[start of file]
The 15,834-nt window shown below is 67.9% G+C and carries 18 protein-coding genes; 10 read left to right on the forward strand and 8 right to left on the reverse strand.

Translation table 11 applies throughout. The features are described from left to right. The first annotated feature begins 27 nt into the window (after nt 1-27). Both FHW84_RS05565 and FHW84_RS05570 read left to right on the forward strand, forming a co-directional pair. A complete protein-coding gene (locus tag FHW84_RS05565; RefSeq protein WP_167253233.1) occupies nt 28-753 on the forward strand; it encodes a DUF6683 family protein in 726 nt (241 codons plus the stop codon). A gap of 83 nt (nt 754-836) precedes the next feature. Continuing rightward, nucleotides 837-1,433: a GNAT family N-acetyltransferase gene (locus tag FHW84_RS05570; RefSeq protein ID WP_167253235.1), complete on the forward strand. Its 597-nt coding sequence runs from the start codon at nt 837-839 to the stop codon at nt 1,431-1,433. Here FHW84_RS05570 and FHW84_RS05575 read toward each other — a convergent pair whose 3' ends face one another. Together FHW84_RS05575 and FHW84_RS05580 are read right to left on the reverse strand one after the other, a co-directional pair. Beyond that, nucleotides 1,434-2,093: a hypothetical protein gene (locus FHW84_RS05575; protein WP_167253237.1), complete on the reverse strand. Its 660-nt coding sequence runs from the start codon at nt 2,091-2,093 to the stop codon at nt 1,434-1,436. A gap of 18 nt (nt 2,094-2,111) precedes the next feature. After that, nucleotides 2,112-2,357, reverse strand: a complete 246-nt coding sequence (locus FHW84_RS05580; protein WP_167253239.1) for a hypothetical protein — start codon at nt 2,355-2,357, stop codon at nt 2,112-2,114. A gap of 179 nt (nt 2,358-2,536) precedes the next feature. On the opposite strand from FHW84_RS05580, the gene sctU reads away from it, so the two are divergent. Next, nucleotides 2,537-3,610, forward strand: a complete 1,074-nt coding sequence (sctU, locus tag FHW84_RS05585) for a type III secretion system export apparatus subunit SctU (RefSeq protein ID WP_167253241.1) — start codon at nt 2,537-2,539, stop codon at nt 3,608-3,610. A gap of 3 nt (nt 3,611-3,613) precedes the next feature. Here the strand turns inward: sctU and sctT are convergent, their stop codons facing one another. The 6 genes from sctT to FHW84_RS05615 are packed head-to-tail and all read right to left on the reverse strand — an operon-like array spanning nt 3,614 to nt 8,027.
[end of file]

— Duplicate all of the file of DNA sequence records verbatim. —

The 15,834-nt window shown below is 67.9% G+C and carries 18 protein-coding genes; 10 read left to right on the forward strand and 8 right to left on the reverse strand.

Translation table 11 applies throughout. The features are described from left to right. The first annotated feature begins 27 nt into the window (after nt 1-27). Both FHW84_RS05565 and FHW84_RS05570 read left to right on the forward strand, forming a co-directional pair. A complete protein-coding gene (locus tag FHW84_RS05565; RefSeq protein WP_167253233.1) occupies nt 28-753 on the forward strand; it encodes a DUF6683 family protein in 726 nt (241 codons plus the stop codon). A gap of 83 nt (nt 754-836) precedes the next feature. Continuing rightward, nucleotides 837-1,433: a GNAT family N-acetyltransferase gene (locus tag FHW84_RS05570; RefSeq protein ID WP_167253235.1), complete on the forward strand. Its 597-nt coding sequence runs from the start codon at nt 837-839 to the stop codon at nt 1,431-1,433. Here FHW84_RS05570 and FHW84_RS05575 read toward each other — a convergent pair whose 3' ends face one another. Together FHW84_RS05575 and FHW84_RS05580 are read right to left on the reverse strand one after the other, a co-directional pair. Beyond that, nucleotides 1,434-2,093: a hypothetical protein gene (locus FHW84_RS05575; protein WP_167253237.1), complete on the reverse strand. Its 660-nt coding sequence runs from the start codon at nt 2,091-2,093 to the stop codon at nt 1,434-1,436. A gap of 18 nt (nt 2,094-2,111) precedes the next feature. After that, nucleotides 2,112-2,357, reverse strand: a complete 246-nt coding sequence (locus FHW84_RS05580; protein WP_167253239.1) for a hypothetical protein — start codon at nt 2,355-2,357, stop codon at nt 2,112-2,114. A gap of 179 nt (nt 2,358-2,536) precedes the next feature. On the opposite strand from FHW84_RS05580, the gene sctU reads away from it, so the two are divergent. Next, nucleotides 2,537-3,610, forward strand: a complete 1,074-nt coding sequence (sctU, locus tag FHW84_RS05585) for a type III secretion system export apparatus subunit SctU (RefSeq protein ID WP_167253241.1) — start codon at nt 2,537-2,539, stop codon at nt 3,608-3,610. A gap of 3 nt (nt 3,611-3,613) precedes the next feature. Here the strand turns inward: sctU and sctT are convergent, their stop codons facing one another. The 6 genes from sctT to FHW84_RS05615 are packed head-to-tail and all read right to left on the reverse strand — an operon-like array spanning nt 3,614 to nt 8,027.